The words
The Nebraska legislature heard mixed reviews of the proposed LB 606 on Feb. 24.

LINCOLN–After the highly contested 2020 presidential election, some Nebraska state senators want to change how people vote. Two bills are scheduled for hearings that will make such changes.

In January, Sen. Julie Slama of Peru introduced LB76, a bill that would change the state’s current voting system. Nebraska is one of two states that splits its electoral college votes, a change from the winner-take-all system used by nearly every other state. Nebraskans chose to split the vote in 1991. Slama’s bill would revert the state to its prior way of voting. Her second voting rights bill is LR3CA, which would require voters to provide identification at the ballot box.

Nebraska split its electoral college votes between the Democratic and Republican presidential candidates in 2008 and 2020. If it passes, Democrats would likely have a hard time winning electoral votes in the state. The last time a Democrat won the entire state of Nebraska was in 1964.

Slama said one of her goals with this bill is to fight gerrymandering, the purposeful redistricting of areas of the state to favor a political party or class over another.

HXbNEsHj 200x300 - Bills would change Nebraska's voting process
Sen. Julie Slama

In a unicameral update about the bill, Slama said that results from presidential elections should not be based on district lines, which are determined by politicians at the state level.

The Government, Military and Veterans Affairs Committee has yet to vote on LB76. During the hearing Feb. 18, committee members heard testimony from both sides.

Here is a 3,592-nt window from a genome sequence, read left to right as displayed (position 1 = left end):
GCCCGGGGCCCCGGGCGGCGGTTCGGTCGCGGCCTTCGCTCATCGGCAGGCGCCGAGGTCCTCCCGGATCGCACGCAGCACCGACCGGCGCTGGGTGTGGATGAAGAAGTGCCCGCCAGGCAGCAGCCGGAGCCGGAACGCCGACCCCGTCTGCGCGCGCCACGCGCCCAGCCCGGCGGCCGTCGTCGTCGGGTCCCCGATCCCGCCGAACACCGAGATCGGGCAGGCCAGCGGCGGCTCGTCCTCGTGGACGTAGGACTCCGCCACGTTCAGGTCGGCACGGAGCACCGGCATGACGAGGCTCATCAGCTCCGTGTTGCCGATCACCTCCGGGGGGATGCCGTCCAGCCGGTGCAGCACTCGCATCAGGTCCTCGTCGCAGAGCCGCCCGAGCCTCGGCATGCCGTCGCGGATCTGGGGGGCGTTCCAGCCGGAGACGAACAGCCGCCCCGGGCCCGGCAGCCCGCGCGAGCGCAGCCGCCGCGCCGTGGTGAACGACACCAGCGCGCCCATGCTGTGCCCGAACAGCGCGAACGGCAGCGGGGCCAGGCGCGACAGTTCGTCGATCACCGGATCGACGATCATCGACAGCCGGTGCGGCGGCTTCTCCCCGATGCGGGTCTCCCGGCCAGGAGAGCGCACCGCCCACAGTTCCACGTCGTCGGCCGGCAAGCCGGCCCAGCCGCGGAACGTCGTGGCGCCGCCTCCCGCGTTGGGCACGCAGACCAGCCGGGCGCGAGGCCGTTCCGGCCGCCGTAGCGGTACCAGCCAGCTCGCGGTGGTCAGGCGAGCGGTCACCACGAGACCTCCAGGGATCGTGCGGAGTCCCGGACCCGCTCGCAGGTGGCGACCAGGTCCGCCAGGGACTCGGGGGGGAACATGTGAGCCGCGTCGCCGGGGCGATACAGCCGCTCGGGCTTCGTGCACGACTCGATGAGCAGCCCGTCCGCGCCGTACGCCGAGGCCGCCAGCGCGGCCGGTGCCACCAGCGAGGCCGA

Nebraska Republican Party Executive Director Ryan Hamilton spoke in favor of the bill. He said that the current system favors the Omaha district by giving them an entire electoral vote, whereas the Lincoln area and the rest of the state share two votes. 

One opponent of the bill is Civic Nebraska, a nonpartisan organization that focuses on voting rights, civic health programs, and youth civic leadership. The organization posted on Twitter during the most recent hearing on Feb. 17 and also sent their Director of Public Policy, Westin Miller, to testify.

Civic Nebraska said the winner of the popular vote should win the election. While they are not fans of the electoral college, they believe that splitting the vote gives a better representation to all people across the state, regardless of political party.

Along with LB76, Slam introduced an amendment that would affect voting in Nebraska. 

She proposed LR3CA, which will require voters to provide a valid form of identification at the ballot box. If it passes, Nebraskans would be able to vote on the issue during the 2022 election. So far, five other senators have added their names to the bill. 

“The proposal would enhance election integrity and increase voter confidence,” Slama said

Nebraska Secretary of State Bob Evnen supports the proposal and called it  “common sense.” 

Preston Love, Jr. of Black Votes Matter opposed the amendment, saying that requiring an ID would make it more difficult for the elderly and non-white people to vote.

Senior journalism major, mostly covering local politics and legislature